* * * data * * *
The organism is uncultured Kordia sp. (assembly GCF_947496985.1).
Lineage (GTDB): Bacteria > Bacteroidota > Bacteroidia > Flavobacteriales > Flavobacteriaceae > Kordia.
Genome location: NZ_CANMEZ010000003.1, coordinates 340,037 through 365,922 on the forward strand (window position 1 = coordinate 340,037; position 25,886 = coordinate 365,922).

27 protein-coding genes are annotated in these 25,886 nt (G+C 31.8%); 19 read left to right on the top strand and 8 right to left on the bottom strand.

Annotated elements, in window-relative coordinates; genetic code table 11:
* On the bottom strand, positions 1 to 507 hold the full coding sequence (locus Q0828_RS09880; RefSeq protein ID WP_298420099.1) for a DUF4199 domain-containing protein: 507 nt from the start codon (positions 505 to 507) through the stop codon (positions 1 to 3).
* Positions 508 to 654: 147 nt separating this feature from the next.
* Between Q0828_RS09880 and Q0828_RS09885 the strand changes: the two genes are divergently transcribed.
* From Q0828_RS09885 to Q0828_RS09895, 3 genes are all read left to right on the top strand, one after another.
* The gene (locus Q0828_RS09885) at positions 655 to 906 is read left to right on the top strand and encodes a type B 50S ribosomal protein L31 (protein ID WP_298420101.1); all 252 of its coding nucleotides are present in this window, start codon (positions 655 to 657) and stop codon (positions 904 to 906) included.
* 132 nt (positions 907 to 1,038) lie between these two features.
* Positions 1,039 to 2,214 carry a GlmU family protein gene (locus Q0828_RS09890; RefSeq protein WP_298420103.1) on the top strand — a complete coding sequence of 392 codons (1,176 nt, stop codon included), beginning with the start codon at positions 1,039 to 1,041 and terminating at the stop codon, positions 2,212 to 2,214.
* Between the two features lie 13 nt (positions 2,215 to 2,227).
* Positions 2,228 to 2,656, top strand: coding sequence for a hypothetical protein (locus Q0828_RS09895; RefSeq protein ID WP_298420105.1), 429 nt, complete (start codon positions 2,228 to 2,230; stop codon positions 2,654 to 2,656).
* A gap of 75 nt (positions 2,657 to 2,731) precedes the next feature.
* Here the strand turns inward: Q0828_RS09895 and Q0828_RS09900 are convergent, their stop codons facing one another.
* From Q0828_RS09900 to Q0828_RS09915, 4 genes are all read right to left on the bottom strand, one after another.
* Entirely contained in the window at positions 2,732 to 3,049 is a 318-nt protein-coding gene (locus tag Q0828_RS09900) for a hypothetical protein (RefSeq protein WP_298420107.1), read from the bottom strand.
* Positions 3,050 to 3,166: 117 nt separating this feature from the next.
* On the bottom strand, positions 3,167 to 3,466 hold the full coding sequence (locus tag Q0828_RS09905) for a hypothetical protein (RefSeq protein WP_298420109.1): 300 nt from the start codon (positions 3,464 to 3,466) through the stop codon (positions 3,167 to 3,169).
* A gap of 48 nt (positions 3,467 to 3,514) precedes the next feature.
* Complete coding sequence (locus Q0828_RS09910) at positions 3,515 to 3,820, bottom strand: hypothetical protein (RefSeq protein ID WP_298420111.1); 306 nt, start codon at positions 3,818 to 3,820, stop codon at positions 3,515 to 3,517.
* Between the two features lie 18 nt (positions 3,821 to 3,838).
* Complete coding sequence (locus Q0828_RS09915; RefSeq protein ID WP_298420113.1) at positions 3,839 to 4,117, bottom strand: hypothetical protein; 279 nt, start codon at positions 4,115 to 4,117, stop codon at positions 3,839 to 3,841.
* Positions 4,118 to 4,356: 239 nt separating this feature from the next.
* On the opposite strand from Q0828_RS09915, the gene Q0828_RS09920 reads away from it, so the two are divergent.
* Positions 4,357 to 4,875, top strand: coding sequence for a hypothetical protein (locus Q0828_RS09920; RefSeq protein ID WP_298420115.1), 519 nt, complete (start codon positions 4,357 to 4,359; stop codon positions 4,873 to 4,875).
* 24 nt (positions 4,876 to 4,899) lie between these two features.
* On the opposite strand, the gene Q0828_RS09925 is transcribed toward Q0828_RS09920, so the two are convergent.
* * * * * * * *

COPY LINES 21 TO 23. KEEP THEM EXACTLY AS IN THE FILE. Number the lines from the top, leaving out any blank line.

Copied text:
* A gap of 48 nt (positions 3,467 to 3,514) precedes the next feature.
* Complete coding sequence (locus Q0828_RS09910) at positions 3,515 to 3,820, bottom strand: hypothetical protein (RefSeq protein ID WP_298420111.1); 306 nt, start codon at positions 3,818 to 3,820, stop codon at positions 3,515 to 3,517.
* Between the two features lie 18 nt (positions 3,821 to 3,838).